Like all flatworms (phylum Platyhelminthes), H. microstoma maintains totipotent stem cells (called ‘neoblasts’ in flatworms) throughout its life cycle. These are located in the ‘neck’ region of the adult worms and are responsible for the continual production of new organs during the process of strobilation (segment formation).

Neoblasts divide in the neck region and become incorporated into new segments where they eventually differentiate into the reproductive organs and other elements of the body.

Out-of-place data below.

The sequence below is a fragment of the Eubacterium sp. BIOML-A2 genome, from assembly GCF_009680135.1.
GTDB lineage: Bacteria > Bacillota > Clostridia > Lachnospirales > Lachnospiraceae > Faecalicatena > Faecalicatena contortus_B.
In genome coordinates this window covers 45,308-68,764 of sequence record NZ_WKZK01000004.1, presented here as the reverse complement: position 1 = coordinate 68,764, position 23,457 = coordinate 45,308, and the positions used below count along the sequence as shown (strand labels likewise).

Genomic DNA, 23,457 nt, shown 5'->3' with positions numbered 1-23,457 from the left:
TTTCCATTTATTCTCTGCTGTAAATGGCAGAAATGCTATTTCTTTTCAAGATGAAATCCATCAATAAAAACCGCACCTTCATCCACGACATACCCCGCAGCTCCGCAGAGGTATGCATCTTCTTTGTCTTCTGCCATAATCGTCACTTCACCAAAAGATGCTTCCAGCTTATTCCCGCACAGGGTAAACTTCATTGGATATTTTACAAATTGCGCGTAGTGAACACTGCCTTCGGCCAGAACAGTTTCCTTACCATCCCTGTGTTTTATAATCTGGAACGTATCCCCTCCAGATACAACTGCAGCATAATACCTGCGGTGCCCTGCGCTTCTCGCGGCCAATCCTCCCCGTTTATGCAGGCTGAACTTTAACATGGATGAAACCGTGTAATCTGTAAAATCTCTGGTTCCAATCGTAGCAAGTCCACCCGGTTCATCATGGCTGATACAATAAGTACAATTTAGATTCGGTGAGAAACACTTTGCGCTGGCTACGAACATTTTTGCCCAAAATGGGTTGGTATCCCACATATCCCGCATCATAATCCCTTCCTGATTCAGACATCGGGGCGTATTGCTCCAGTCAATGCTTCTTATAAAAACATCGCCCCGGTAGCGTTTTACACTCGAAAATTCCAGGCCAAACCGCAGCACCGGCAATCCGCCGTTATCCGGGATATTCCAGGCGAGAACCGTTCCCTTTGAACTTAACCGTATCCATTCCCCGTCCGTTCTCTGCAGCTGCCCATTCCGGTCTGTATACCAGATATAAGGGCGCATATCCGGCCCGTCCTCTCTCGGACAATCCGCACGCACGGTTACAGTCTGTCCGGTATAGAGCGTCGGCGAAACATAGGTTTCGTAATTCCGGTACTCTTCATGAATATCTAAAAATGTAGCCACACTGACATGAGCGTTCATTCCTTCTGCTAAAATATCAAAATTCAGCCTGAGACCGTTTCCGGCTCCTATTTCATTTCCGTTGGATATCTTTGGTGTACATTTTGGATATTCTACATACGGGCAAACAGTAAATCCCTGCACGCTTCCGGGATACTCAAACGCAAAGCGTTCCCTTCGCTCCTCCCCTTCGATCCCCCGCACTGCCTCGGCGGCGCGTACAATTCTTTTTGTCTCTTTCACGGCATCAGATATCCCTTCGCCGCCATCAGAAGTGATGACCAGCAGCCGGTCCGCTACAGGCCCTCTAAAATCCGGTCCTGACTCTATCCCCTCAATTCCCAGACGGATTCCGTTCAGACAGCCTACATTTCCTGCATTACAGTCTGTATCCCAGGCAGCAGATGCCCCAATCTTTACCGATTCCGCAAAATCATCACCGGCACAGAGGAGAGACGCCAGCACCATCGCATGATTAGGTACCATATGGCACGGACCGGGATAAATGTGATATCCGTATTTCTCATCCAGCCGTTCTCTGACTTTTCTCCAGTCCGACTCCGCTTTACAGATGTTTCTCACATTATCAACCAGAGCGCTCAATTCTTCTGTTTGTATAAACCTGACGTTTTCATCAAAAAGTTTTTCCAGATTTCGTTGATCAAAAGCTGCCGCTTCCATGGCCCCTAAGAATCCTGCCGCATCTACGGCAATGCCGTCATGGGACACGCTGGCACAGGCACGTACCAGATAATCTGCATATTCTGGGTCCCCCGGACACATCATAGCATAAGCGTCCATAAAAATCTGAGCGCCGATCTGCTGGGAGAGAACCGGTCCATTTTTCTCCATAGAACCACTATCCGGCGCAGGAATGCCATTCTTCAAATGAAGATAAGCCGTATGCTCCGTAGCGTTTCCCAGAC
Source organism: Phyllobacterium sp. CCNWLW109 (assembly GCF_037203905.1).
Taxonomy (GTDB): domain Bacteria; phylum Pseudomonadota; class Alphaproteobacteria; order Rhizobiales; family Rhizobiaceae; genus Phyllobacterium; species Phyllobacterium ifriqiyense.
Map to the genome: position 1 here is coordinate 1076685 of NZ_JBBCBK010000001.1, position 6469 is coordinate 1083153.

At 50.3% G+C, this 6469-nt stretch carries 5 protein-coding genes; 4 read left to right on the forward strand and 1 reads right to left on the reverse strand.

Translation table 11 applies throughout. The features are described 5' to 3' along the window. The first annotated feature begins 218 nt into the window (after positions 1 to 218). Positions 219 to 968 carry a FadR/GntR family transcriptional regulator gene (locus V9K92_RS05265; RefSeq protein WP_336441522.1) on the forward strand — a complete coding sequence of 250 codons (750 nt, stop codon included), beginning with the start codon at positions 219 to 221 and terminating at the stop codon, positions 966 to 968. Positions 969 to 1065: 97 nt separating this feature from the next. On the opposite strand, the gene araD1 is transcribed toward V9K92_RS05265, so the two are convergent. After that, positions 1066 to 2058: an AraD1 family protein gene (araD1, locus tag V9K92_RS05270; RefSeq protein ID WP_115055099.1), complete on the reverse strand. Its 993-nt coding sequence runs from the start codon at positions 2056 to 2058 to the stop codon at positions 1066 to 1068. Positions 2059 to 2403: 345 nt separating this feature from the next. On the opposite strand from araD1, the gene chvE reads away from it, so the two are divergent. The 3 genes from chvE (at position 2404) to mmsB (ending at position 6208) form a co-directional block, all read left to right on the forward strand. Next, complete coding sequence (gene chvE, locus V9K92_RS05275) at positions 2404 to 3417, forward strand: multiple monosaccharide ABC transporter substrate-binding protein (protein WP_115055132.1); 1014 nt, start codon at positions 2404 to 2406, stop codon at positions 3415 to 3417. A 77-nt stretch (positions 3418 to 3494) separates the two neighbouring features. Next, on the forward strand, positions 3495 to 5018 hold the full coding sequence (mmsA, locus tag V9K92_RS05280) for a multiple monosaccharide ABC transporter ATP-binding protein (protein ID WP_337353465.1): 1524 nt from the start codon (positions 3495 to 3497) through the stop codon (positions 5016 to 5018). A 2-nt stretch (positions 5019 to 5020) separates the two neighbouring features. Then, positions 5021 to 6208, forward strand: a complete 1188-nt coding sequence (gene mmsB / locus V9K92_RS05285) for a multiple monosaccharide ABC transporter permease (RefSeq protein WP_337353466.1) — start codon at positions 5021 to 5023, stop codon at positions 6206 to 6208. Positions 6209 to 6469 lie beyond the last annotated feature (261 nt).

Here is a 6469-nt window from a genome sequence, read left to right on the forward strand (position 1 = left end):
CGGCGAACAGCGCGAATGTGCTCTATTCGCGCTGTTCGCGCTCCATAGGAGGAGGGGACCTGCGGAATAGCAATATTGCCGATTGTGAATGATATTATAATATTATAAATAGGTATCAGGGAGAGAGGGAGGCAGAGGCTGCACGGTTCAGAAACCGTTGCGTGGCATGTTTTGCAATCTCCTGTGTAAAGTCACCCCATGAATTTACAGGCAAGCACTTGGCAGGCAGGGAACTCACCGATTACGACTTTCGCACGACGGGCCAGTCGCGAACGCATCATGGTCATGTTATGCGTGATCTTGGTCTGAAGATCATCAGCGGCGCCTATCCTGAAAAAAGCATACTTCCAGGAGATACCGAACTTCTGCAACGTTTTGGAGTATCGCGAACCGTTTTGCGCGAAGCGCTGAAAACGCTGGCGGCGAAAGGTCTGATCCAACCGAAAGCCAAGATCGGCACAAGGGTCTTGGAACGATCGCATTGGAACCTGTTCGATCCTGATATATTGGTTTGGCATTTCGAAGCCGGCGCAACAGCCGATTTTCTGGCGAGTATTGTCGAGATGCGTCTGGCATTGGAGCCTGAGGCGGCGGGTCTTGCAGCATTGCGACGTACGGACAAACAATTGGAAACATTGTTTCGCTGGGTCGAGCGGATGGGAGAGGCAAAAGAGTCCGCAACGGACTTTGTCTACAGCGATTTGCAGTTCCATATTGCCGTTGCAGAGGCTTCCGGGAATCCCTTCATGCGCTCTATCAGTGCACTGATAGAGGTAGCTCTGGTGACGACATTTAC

The diploid chromosome number of H. microstoma is 12 and the total genome size has been estimated by the Sanger Institute to be 1.18 megabases (ie. 1,180,000 nucleotides) with G-C content of ~ 35%. These values are similar to the genomes of the fox tapeworm Echinococcus multilocularis and the pig taepworm Taenia solium. All three species belonging to the tapeworm order Cyclophyllidea. Genome sizes outside of this order are presently unknown.

Molecular biology

As befitting a model organism, the genome and transcriptome (expressed genes) are currently being characterized by researchers at the NHM (see the Olson Lab website) and the Sanger Institute.